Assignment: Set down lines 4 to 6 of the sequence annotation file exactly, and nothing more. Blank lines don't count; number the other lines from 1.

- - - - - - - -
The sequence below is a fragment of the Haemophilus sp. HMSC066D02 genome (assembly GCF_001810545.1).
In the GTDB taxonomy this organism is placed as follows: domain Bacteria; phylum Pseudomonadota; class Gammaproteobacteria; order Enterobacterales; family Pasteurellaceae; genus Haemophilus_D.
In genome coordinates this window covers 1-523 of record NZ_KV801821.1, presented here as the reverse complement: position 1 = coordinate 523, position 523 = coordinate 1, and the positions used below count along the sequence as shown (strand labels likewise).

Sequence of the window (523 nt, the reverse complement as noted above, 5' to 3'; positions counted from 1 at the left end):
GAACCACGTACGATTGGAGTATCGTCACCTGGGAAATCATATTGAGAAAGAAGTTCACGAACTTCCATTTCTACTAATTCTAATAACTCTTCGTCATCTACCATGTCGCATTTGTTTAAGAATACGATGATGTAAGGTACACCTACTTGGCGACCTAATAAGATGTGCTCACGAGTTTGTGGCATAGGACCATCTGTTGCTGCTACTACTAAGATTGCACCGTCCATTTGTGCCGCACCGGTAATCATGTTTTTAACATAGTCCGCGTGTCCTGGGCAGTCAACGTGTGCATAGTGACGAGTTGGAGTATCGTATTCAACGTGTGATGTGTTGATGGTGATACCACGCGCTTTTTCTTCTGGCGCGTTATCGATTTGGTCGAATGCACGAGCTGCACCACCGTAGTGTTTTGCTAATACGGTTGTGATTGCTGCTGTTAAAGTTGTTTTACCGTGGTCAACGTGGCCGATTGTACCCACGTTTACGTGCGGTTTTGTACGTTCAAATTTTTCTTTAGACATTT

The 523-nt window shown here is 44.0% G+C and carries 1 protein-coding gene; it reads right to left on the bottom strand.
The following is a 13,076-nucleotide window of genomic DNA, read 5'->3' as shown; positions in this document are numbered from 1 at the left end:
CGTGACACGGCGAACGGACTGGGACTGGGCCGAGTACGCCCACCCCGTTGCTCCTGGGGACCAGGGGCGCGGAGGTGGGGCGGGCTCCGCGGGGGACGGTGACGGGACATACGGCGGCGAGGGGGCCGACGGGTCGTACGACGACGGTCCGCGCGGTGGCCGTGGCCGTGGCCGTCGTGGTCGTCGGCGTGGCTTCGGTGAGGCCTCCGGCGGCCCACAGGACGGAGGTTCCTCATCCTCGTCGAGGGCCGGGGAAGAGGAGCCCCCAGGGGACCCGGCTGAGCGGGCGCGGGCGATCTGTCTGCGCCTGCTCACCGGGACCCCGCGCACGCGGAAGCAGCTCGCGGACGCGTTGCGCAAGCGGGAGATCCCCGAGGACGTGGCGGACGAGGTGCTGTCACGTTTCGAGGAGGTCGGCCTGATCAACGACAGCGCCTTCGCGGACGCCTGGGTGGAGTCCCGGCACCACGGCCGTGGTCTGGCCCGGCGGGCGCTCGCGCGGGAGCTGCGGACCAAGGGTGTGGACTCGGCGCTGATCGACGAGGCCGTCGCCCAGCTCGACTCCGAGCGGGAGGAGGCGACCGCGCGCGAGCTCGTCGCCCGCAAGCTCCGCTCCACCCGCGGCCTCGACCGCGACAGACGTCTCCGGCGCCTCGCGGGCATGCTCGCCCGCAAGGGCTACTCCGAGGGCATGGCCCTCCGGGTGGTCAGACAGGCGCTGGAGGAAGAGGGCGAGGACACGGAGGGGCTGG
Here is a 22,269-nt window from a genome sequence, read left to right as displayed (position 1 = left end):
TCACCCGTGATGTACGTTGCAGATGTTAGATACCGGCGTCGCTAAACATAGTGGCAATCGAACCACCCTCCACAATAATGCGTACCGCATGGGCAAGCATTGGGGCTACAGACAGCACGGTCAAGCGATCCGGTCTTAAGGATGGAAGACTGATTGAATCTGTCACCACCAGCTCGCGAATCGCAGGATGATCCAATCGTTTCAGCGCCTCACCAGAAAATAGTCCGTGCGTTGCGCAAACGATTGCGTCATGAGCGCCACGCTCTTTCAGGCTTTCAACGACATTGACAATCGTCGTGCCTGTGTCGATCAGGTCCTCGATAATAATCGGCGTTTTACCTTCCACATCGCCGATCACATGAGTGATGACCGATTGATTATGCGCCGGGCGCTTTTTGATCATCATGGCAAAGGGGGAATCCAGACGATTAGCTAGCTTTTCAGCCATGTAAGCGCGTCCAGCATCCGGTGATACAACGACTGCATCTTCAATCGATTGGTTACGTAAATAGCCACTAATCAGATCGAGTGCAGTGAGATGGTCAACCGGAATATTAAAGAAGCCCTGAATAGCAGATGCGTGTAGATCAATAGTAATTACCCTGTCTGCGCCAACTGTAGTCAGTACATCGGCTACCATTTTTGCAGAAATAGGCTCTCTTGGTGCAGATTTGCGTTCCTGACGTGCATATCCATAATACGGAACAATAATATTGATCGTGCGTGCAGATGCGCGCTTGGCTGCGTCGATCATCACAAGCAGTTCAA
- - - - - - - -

Sequence of the window (523 nt, the reverse complement as noted above, 5' to 3'; positions counted from 1 at the left end):
GAACCACGTACGATTGGAGTATCGTCACCTGGGAAATCATATTGAGAAAGAAGTTCACGAACTTCCATTTCTACTAATTCTAATAACTCTTCGTCATCTACCATGTCGCATTTGTTTAAGAATACGATGATGTAAGGTACACCTACTTGGCGACCTAATAAGATGTGCTCACGAGTTTGTGGCATAGGACCATCTGTTGCTGCTACTACTAAGATTGCACCGTCCATTTGTGCCGCACCGGTAATCATGTTTTTAACATAGTCCGCGTGTCCTGGGCAGTCAACGTGTGCATAGTGACGAGTTGGAGTATCGTATTCAACGTGTGATGTGTTGATGGTGATACCACGCGCTTTTTCTTCTGGCGCGTTATCGATTTGGTCGAATGCACGAGCTGCACCACCGTAGTGTTTTGCTAATACGGTTGTGATTGCTGCTGTTAAAGTTGTTTTACCGTGGTCAACGTGGCCGATTGTACCCACGTTTACGTGCGGTTTTGTACGTTCAAATTTTTCTTTAGACATTT

The 523-nt window shown here is 44.0% G+C and carries 1 protein-coding gene; it reads right to left on the bottom strand.